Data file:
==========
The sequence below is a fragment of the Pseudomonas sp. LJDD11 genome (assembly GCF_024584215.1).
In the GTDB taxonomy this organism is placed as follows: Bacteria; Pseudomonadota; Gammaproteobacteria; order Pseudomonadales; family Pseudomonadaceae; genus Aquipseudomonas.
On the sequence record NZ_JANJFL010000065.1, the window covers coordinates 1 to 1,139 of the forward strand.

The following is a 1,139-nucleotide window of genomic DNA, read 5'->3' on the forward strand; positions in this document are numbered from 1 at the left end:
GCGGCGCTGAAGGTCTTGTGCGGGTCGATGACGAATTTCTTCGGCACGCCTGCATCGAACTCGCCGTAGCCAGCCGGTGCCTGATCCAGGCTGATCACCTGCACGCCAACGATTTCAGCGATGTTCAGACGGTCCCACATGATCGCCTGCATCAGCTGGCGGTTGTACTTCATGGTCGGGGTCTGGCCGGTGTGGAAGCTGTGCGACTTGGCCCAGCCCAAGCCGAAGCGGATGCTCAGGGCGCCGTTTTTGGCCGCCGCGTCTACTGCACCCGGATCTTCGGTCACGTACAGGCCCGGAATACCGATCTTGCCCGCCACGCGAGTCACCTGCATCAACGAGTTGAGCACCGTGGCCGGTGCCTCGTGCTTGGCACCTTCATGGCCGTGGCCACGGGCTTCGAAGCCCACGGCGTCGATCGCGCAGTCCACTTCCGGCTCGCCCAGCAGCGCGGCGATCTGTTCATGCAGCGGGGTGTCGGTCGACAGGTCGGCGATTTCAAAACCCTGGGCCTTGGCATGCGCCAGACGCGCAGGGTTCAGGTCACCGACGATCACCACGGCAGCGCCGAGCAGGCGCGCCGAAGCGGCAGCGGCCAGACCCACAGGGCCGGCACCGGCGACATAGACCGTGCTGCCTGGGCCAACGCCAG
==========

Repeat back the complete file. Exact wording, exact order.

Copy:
The sequence below is a fragment of the Pseudomonas sp. LJDD11 genome (assembly GCF_024584215.1).
In the GTDB taxonomy this organism is placed as follows: Bacteria; Pseudomonadota; Gammaproteobacteria; order Pseudomonadales; family Pseudomonadaceae; genus Aquipseudomonas.
On the sequence record NZ_JANJFL010000065.1, the window covers coordinates 1 to 1,139 of the forward strand.

The following is a 1,139-nucleotide window of genomic DNA, read 5'->3' on the forward strand; positions in this document are numbered from 1 at the left end:
GCGGCGCTGAAGGTCTTGTGCGGGTCGATGACGAATTTCTTCGGCACGCCTGCATCGAACTCGCCGTAGCCAGCCGGTGCCTGATCCAGGCTGATCACCTGCACGCCAACGATTTCAGCGATGTTCAGACGGTCCCACATGATCGCCTGCATCAGCTGGCGGTTGTACTTCATGGTCGGGGTCTGGCCGGTGTGGAAGCTGTGCGACTTGGCCCAGCCCAAGCCGAAGCGGATGCTCAGGGCGCCGTTTTTGGCCGCCGCGTCTACTGCACCCGGATCTTCGGTCACGTACAGGCCCGGAATACCGATCTTGCCCGCCACGCGAGTCACCTGCATCAACGAGTTGAGCACCGTGGCCGGTGCCTCGTGCTTGGCACCTTCATGGCCGTGGCCACGGGCTTCGAAGCCCACGGCGTCGATCGCGCAGTCCACTTCCGGCTCGCCCAGCAGCGCGGCGATCTGTTCATGCAGCGGGGTGTCGGTCGACAGGTCGGCGATTTCAAAACCCTGGGCCTTGGCATGCGCCAGACGCGCAGGGTTCAGGTCACCGACGATCACCACGGCAGCGCCGAGCAGGCGCGCCGAAGCGGCAGCGGCCAGACCCACAGGGCCGGCACCGGCGACATAGACCGTGCTGCCTGGGCCAACGCCAG